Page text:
Miami resident Austin Gaines’s immersion
into medical philanthropy began as a teenager, a time
of life when people are generally more worried about
finagling allowances than donating to medical institutions.
Now 22 years old, when Gaines was 13 he
took $5,000 he’d
received in bar mitzvah gifts and raised another $10,000
to start the Joan G. Gaines Breast Cancer Fund in honor
of his mother. Joan Gaines is a ten-year breast cancer
The beat also goes on for her son, who
continues to organize events that raise money for breast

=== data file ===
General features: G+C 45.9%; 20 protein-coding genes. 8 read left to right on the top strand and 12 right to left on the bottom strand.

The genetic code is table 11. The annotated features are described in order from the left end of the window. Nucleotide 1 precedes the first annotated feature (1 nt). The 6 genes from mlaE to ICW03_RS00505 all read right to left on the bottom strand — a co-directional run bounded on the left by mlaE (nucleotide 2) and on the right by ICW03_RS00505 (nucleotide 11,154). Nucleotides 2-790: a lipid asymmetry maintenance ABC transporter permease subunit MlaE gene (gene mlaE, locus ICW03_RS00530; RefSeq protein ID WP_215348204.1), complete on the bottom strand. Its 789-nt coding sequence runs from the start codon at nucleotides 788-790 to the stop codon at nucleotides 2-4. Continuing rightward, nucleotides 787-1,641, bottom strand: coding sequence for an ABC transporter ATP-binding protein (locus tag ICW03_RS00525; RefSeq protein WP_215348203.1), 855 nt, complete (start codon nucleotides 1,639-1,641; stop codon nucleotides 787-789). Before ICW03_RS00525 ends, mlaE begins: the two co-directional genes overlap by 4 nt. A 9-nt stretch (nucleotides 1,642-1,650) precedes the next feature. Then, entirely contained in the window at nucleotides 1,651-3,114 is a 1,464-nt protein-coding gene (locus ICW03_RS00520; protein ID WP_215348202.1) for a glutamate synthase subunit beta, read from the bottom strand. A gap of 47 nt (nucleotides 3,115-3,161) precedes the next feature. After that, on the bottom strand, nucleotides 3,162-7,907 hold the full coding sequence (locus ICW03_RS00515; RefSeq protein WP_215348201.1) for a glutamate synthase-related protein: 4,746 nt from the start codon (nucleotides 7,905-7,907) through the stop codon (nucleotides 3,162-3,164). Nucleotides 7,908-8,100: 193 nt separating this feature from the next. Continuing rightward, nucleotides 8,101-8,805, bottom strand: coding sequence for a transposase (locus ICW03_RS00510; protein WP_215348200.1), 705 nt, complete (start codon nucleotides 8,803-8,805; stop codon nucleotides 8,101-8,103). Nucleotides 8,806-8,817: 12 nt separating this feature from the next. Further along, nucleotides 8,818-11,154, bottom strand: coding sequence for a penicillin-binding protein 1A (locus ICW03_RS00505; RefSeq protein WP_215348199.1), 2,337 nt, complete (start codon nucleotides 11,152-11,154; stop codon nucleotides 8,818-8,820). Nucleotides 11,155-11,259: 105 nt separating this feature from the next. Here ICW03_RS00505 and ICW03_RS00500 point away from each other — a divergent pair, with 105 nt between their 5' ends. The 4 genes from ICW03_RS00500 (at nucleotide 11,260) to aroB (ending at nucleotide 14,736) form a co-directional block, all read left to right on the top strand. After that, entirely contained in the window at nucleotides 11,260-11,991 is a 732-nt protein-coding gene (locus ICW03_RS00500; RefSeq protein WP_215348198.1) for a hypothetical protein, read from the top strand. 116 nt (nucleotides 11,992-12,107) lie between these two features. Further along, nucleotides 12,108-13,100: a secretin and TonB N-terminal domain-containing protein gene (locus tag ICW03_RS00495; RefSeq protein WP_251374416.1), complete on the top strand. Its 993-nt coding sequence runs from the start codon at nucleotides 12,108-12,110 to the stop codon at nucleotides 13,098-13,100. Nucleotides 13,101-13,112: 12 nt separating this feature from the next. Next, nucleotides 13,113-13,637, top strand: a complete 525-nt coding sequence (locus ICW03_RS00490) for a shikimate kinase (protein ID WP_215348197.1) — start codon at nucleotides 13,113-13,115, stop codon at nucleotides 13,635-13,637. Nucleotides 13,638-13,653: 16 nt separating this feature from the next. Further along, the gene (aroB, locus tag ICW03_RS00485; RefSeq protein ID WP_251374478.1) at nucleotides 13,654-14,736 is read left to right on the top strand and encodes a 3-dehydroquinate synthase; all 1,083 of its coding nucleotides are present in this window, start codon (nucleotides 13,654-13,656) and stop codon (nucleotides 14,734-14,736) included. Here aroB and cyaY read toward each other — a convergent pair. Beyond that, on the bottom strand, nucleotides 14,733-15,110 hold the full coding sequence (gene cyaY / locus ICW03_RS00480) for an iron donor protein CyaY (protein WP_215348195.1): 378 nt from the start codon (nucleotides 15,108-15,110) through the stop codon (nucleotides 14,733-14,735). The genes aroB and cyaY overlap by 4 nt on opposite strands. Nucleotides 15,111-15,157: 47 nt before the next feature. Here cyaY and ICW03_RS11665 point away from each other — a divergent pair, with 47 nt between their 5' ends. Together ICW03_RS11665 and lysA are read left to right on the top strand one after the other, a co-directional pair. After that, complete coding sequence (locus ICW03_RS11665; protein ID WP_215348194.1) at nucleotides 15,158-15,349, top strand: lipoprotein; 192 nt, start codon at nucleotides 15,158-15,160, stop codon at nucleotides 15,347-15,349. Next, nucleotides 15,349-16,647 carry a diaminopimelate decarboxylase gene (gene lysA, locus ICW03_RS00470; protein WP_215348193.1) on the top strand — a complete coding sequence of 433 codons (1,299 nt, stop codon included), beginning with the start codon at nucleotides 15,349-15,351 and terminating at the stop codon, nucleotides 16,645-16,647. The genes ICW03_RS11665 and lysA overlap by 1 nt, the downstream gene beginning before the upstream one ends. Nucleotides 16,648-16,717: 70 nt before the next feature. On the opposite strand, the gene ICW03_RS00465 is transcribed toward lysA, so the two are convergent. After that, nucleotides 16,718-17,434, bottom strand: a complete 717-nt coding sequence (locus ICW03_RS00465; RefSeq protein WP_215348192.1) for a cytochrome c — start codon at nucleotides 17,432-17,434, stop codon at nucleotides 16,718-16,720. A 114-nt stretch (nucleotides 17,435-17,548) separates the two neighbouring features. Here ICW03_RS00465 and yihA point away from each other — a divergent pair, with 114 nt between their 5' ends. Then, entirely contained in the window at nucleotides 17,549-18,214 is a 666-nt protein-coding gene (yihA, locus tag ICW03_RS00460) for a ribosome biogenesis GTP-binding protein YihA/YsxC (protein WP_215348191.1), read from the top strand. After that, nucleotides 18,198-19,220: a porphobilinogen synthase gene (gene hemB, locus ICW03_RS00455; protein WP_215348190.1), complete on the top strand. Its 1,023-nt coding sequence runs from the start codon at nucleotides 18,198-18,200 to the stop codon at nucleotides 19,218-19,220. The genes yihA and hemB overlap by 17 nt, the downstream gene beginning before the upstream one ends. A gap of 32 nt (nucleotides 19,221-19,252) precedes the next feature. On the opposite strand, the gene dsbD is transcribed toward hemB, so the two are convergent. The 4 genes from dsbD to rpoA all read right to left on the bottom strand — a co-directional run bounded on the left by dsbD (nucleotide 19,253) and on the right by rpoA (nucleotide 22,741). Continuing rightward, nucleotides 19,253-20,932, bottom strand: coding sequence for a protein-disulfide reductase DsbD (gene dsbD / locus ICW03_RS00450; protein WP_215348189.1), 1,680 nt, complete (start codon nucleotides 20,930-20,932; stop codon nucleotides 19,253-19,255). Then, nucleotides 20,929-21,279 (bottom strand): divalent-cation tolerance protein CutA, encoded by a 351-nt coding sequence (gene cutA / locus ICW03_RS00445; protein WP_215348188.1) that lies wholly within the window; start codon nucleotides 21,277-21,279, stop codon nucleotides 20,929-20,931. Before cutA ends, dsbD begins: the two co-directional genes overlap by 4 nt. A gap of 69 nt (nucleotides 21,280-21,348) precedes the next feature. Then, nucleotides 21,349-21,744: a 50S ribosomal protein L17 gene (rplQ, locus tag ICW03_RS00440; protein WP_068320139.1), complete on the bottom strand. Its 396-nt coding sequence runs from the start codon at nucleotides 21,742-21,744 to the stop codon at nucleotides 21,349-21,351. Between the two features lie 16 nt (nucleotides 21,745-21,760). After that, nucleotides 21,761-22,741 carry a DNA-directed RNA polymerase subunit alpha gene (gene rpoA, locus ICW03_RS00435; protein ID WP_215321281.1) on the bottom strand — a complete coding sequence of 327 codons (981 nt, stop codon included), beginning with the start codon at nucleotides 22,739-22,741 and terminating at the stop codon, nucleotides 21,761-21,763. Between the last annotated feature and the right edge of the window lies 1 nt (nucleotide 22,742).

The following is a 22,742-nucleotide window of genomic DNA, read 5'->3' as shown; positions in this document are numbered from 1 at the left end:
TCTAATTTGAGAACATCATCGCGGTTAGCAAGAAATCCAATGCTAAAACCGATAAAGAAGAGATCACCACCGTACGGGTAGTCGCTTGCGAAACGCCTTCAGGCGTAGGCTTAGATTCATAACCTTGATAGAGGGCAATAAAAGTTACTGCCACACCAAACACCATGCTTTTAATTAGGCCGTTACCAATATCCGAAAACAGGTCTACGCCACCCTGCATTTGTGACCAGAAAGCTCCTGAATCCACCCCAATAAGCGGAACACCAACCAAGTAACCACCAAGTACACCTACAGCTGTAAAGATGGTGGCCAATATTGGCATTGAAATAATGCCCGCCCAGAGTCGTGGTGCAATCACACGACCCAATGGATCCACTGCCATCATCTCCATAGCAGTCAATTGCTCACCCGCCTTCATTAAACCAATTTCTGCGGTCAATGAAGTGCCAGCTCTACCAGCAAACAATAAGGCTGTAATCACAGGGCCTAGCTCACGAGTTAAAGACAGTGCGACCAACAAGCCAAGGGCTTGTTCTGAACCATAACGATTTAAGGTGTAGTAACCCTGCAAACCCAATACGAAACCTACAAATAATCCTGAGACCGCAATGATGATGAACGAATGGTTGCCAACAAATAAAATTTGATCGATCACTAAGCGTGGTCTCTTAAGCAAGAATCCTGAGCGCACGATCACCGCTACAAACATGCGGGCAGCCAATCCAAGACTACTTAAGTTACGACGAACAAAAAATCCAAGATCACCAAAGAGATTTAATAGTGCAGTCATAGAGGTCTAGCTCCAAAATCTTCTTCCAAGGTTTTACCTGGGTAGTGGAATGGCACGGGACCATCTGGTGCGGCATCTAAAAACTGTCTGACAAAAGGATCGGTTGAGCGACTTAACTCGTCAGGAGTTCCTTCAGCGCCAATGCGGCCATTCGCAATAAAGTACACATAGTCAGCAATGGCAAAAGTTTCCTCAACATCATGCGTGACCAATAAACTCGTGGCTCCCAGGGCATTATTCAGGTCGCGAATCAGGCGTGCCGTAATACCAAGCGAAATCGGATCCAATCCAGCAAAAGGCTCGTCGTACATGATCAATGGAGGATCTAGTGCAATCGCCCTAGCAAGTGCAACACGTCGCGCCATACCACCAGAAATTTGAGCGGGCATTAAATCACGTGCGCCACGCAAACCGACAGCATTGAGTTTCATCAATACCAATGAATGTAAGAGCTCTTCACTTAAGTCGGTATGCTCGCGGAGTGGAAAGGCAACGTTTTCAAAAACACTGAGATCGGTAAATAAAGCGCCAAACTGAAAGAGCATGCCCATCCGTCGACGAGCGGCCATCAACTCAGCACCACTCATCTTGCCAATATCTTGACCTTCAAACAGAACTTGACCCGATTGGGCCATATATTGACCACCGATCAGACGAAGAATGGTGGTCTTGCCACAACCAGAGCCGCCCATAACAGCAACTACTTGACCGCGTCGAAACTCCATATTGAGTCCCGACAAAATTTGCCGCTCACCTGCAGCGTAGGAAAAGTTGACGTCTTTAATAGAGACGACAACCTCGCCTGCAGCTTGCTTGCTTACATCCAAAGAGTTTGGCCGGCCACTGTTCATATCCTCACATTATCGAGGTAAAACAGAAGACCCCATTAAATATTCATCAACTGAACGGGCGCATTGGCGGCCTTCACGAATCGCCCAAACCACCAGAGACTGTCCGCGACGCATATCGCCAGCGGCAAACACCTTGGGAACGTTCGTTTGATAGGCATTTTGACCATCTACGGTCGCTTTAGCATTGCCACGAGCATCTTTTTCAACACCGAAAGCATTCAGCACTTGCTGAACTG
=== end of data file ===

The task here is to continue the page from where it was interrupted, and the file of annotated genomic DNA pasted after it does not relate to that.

In fact, after earning a bachelor’s degree in business
management and organization from the University of Miami
in May, Austin Gaines became a professional fundraiser.
After graduation he accepted a position as capital campaign
coordinator for Camillus House in Miami.
A fundraising event has to be “fun and interactive” in
order to attract young philanthropists, according to
Gaines. As an example, he cites an event he put together
where the wives of Miami Heat players participated in
a fashion show, and raffle tickets for a new Lexus were
Education is also key, Gaines says. “I think it
needs to be explained to young people why medical philanthropy
plays such an important role in our community.”
A young man whose most profitable event
to spur breast cancer awareness generated $65,000 and
who has raised
more than $200,000 toward that cause, Gaines plans
to eventually own a fundraising consulting firm.